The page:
I had to hire and pay security. I needed ushers, and I needed there to be someone on the floor to handle extracting someone if they were being an asshole. I didn't think anyone would come to a theater, pay twenty dollars for a ticket, and then be a disruptive prick while four cameras were rolling -- but I wouldn't expect anyone to do that at a comedy club, either, and they do. A lot. So I had to be ready. I scored a crew of burly looking dudes in black t-shirts who had the easiest night of their professional lives -- they normally work at strip joints and dance clubs, so a mildly-buzzed comedy audience was a cake walk for them. Having them was a huge helping of peace of mind, though.
I bought a red LED alarm clock with huge numbers. I had to have something visible from the stage for me, and the opening acts, to see what time it was. I bought my own stool to put on stage. I printed a "show bible" with timelines, staff rosters, lists of crap to load back out of the theater at the end of the night, merch inventory. I overplanned and panicked. I made a mix CD of background music to play while the doors were open but before the show.
November 23, 2016, I woke up early and spent most of the day in a daze. I took an early nap. I had lunch with Jeff de Hart, a long-distance friend from the band days who'd come to town early on a planned trip to see the show. I went home and chopped meat cubes and whispered jokes to myself. It poured down rain outside - I mean, it pissed down. Family members arrived, one carload at a time, and I barely talked to any of them. Finally, I picked up Steve Wherry, my bartender, and we headed to the theater.
Once I got there the nerves were mostly gone. My team assembled and did their jobs. We soundchecked. We briefed the ushers, iced the beers. People ate deli meat and snacks. I took a lot of deep breaths. Mike and Rob and Pat got there and I felt even better. We opened the doors and people showed up, and then we did the show.
All three of my openers killed it. There's video to prove it. I hope they all put it up on their YouTube channels for you to see. Mike went first, and when that first laugh hit us back stage, the rest of my fear went out the window. I can say without hyperbole or argument that the crowd in that theater was the best crowd I've performed for to date -- generous, uproarious, ready to throw down and have a great time.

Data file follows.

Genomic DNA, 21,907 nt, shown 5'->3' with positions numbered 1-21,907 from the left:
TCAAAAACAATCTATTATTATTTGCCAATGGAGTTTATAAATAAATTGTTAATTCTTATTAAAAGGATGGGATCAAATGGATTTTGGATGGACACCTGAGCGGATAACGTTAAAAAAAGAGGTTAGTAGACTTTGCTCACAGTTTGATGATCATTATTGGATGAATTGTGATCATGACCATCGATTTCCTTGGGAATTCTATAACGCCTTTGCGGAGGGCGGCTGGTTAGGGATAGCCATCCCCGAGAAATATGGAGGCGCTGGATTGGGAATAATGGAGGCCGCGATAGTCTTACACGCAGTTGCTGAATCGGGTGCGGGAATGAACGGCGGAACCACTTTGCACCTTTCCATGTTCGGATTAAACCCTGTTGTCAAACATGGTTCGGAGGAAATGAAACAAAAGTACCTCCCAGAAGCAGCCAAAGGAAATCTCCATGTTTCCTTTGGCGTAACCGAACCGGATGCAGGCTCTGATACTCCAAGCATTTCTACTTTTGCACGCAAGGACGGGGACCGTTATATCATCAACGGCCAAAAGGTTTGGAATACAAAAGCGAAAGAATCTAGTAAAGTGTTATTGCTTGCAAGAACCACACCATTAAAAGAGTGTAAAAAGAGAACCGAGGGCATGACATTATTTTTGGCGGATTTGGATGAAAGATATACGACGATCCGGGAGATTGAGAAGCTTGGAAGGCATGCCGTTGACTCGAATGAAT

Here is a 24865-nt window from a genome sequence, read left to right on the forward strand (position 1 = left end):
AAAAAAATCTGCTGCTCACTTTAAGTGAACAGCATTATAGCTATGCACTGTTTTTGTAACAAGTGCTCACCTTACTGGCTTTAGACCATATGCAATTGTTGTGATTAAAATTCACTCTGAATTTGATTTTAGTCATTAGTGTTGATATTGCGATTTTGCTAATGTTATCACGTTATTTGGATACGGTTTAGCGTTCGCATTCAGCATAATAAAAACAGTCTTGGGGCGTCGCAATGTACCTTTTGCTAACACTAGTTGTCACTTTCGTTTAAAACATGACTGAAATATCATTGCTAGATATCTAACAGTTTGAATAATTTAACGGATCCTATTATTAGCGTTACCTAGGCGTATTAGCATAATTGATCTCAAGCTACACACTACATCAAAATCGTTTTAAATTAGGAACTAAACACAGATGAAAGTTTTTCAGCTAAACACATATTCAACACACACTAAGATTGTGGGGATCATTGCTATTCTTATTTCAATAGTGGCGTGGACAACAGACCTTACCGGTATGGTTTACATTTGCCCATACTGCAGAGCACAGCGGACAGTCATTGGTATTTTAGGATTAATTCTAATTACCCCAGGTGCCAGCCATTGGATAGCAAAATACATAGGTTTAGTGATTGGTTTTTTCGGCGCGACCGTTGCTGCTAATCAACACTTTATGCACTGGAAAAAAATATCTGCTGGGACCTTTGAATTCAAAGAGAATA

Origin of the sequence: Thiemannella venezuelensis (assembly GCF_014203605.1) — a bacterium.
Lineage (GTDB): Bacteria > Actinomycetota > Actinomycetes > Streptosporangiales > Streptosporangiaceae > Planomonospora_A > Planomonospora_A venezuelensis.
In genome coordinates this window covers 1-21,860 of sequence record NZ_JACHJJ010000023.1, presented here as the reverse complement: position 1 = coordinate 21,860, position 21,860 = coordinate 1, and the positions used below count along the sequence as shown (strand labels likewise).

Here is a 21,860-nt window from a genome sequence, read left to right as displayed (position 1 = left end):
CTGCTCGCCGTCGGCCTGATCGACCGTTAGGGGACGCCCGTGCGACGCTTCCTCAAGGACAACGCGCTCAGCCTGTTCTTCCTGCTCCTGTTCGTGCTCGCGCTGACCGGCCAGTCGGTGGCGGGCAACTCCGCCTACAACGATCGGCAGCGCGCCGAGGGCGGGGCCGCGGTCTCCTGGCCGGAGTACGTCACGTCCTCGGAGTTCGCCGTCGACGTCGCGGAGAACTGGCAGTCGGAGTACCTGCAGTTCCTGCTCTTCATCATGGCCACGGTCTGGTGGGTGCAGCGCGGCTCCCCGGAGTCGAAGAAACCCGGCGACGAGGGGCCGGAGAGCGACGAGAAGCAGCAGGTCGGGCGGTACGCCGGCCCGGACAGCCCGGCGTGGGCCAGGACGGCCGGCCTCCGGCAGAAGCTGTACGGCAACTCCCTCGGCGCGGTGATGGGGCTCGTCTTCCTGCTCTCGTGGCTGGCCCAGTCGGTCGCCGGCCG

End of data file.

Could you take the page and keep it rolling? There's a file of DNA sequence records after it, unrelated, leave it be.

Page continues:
I did 70 minutes on stage. I was shocked at how fast the time went, and how comfortable it all felt. I was buoyed by the laughs and the support. I got to ad-lib a little. I flubbed a line and somehow, in the moment, remembered to pause and start the sentence over, so the mistake could get cut out later.
I had the time of my life.
The mood post-show was euphoric. I hugged so many people, I signed stuff, I drank more beers and talked and high-fived and I hope I thanked every single person who took time out of their Thanksgiving to come to the show. A few of us went to Fleetwood's. We'd been planning some kind of big after party, but the show was exhausting, man. I still can't get my head around the fact that the audience held on for that long. I've seen comedy club crowds give up on a headliner before the 45-minute mark. I didn't feel like my group was ready for the show to be over when it ended. I think everyone left satisfied, but ready for something else -- at least one attendee reported having a laughter-induced headache by the end of the night.
So what were the downsides? The obvious one was that we didn't fill up the room. I didn't get the promotion done that I wanted to. Ironically, I put too much out on social media, for too long, and I think I bored some people of the idea long before the show actually happened. A lot of my "real world" promotions were stymied for various reasons -- an appearance on a big radio show got pulled with no explanation. A cover story in a local alt-weekly turned into an online-only piece the paper never linked to their home page. Some other contacts just turned out to be duds.
If I'm being honest, we got the room about half full. It wasn't an embarrassing showing, but it wasn't what we wanted to show the world. Empty seats don't raise money, and they don't make for good footage. I didn't get any big sweeping shots of a full crowd as the show was beginning. But like I said, the people we did get were the best bunch I could have asked for. They made it work and they didn't have to. The credit is as much theirs as mine, if not more.